1. ## Poission estimators problem

Hi all, I need to determine the variance of the estimator for Poission mean parameter $\lambda$

Let $\theta = { 1 \over n} {\sum_{i=1}^{n} } X_i$

From our knowledge of Poission rv,
$E[X_i] = \lambda$

$E[{\sum_{i=1}^{n} }X_i] = n{\lambda}$

similarly,
$E[{X_i}^2] = \lambda + \lambda^2$

$E[ {\sum_{i=1}^{n}} {X_i}^2 ] = n{\lambda} + n{\lambda^2}$

To find the variance, we make use of the above results:

$V[ \theta] = {1 \over n^2} V[{\sum_{i=1}^{n}} {X_i}] = {1 \over n^2} (E[ {\sum_{i=1}^{n}} {X_i}^2] - E[{\sum_{i=1}^{n} }X_i]^2)$
$= { 1 \over n}{\lambda} + {1 \over n}{\lambda^2} - {\lambda^2}$

but its supposed to equal ${1 \over n} \lambda$ which makes it an unbiased estimator. But the above equations don't arrive at this conclusion. Where am I wrong?

2. Hi !
Originally Posted by chopet
Hi all, I need to determine the variance of the estimator for Poission mean parameter $\lambda$

Let $\theta = { 1 \over n} {\sum_{i=1}^{n} } X_i$

From our knowledge of Poission rv,
$E[X_i] = \lambda$

$E[{\sum_{i=1}^{n} }X_i] = n{\lambda}$

similarly,
$E[{X_i}^2] = \lambda + \lambda^2$

$E[ {\sum_{i=1}^{n}} {X_i}^2 ] = n{\lambda} + n{\lambda^2}$

To find the variance, we make use of the above results:

$V[ \theta] = {1 \over n^2} V[{\sum_{i=1}^{n}} {X_i}] = {1 \over n^2} (E[ {\sum_{i=1}^{n}} {X_i}^2] - E[{\sum_{i=1}^{n} }X_i]^2)$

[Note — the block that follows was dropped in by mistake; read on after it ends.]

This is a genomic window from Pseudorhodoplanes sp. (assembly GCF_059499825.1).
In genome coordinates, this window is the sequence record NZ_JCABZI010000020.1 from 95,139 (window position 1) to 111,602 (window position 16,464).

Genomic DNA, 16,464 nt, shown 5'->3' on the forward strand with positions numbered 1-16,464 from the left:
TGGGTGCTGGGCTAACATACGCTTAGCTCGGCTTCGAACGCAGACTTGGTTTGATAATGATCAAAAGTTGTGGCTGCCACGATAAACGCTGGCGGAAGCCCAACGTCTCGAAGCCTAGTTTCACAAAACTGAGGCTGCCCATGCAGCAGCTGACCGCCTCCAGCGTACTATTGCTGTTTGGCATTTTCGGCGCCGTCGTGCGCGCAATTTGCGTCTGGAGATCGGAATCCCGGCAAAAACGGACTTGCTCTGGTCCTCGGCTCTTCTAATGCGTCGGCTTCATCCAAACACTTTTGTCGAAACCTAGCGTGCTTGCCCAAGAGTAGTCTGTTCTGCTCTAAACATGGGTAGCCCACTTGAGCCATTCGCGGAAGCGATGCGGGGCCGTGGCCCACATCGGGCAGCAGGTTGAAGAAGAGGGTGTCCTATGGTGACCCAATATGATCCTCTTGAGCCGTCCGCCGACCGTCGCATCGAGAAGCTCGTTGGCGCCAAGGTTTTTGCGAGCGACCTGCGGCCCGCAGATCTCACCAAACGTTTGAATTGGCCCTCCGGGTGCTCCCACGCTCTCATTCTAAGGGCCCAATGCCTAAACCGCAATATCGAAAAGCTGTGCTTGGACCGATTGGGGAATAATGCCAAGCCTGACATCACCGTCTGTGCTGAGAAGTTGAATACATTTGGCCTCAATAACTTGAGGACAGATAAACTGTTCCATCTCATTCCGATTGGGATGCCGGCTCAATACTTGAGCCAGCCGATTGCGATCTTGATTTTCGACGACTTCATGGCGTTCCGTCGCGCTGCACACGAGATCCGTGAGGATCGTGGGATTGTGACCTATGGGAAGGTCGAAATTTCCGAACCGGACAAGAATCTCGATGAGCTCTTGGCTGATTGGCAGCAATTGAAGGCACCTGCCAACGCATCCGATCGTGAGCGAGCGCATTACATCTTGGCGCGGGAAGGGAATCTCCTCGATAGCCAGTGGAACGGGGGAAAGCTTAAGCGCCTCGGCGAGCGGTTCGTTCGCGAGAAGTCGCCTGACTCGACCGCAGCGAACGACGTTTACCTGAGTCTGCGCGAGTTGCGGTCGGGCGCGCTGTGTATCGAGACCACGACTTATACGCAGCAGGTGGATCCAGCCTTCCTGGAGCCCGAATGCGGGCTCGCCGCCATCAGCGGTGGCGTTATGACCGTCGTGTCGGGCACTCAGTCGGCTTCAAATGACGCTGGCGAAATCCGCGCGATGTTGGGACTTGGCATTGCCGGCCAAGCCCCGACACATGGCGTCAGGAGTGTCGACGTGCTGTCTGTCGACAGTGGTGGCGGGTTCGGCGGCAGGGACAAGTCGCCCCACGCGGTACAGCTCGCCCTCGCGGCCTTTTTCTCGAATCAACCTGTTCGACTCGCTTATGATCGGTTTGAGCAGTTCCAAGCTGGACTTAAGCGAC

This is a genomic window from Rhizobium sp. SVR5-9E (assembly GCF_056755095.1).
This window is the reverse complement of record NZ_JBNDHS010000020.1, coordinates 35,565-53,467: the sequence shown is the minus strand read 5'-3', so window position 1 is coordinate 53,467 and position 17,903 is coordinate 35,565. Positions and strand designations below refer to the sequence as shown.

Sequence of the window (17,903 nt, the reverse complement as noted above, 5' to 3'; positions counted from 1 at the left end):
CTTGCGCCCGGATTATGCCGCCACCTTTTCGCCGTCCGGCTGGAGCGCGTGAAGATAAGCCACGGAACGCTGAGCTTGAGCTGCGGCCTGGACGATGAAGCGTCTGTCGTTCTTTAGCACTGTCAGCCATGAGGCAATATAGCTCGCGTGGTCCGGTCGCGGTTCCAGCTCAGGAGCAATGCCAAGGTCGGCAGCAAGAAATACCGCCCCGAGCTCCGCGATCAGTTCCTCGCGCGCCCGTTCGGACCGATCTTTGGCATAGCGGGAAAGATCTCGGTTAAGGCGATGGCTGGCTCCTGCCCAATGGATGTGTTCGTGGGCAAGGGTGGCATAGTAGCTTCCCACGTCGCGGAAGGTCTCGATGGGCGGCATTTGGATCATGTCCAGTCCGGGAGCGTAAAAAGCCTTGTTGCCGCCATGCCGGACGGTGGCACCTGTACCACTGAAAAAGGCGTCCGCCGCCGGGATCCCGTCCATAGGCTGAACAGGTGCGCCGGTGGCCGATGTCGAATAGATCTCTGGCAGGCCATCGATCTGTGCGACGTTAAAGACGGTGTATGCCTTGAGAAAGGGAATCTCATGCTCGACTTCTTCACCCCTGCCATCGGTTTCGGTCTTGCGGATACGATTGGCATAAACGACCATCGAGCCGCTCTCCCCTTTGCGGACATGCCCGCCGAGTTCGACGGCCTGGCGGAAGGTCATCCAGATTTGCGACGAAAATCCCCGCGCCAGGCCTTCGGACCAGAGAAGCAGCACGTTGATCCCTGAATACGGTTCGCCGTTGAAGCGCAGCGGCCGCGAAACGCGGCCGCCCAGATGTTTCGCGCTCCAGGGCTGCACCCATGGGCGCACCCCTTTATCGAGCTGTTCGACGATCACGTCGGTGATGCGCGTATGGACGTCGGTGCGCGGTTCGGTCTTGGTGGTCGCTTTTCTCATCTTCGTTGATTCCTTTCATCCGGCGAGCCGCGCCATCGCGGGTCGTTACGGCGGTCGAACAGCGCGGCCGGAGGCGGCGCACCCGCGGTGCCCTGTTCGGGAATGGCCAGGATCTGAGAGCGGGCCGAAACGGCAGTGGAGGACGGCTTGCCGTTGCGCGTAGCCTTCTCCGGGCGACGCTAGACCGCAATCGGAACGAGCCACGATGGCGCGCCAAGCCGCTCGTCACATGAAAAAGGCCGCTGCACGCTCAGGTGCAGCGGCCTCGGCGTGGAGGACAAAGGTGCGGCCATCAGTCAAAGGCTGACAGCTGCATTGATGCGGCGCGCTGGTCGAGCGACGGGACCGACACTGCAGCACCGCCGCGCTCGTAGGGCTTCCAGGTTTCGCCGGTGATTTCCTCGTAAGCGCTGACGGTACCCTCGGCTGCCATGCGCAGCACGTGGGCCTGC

$= { 1 \over n}{\lambda} + {1 \over n}{\lambda^2} - {\lambda^2}$

but its supposed to equal ${1 \over n} \lambda$ which makes it an unbiased estimator. But the above equations don't arrive at this conclusion. Where am I wrong?
It think I've figured out your mistake.

Imagine that $Y=\sum_{i=1}^n X_i$

So $V[\theta]=V \left[\frac 1n Y\right]=\frac 1{n^2} V [Y]=\frac 1{n^2} \left(E[Y^2]-(E[Y])^2\right)$

$\left(E[Y^2]-(E[Y])^2\right)=\left(E \left[{\color{red}\left(\sum_{i=1}^n X_i\right)^2}\right]-\left(E \left[\sum_{i=1}^n X_i\right]\right)^2 \right)$

Do you see how the red part makes all the difference... ?

3. Originally Posted by chopet
Hi all, I need to determine the variance of the estimator for Poission mean parameter $\lambda$

Let $\theta = { 1 \over n} {\sum_{i=1}^{n} } X_i$

From our knowledge of Poission rv,
$E[X_i] = \lambda$

$E[{\sum_{i=1}^{n} }X_i] = n{\lambda}$

similarly,
$E[{X_i}^2] = \lambda + \lambda^2$

$E[ {\sum_{i=1}^{n}} {X_i}^2 ] = n{\lambda} + n{\lambda^2}$

To find the variance, we make use of the above results:

$V[ \theta] = {1 \over n^2} V[{\sum_{i=1}^{n}} {X_i}] = {1 \over n^2} (E[ {\sum_{i=1}^{n}} {X_i}^2] - E[{\sum_{i=1}^{n} }X_i]^2)$
$= { 1 \over n}{\lambda} + {1 \over n}{\lambda^2} - {\lambda^2}$

but its supposed to equal ${1 \over n} \lambda$ which makes it an unbiased estimator. But the above equations don't arrive at this conclusion. Where am I wrong?
Why make such heavy weather of things ......

If $\theta = { 1 \over n} {\sum_{i=1}^{n} } X_i$ and the $X_i$ are i.i.d. random variables with $Var(X_i) = \sigma^2$ then it's simple to prove that $Var(\theta) = \frac{1}{n^2} \left( n \sigma^2 \right) = \frac{\sigma^2}{n}$.

If $X_i$ is a Poisson random variable then you know that $Var(X_i) = \lambda$.

Therefore $Var(\theta) = \frac{\lambda}{n}$.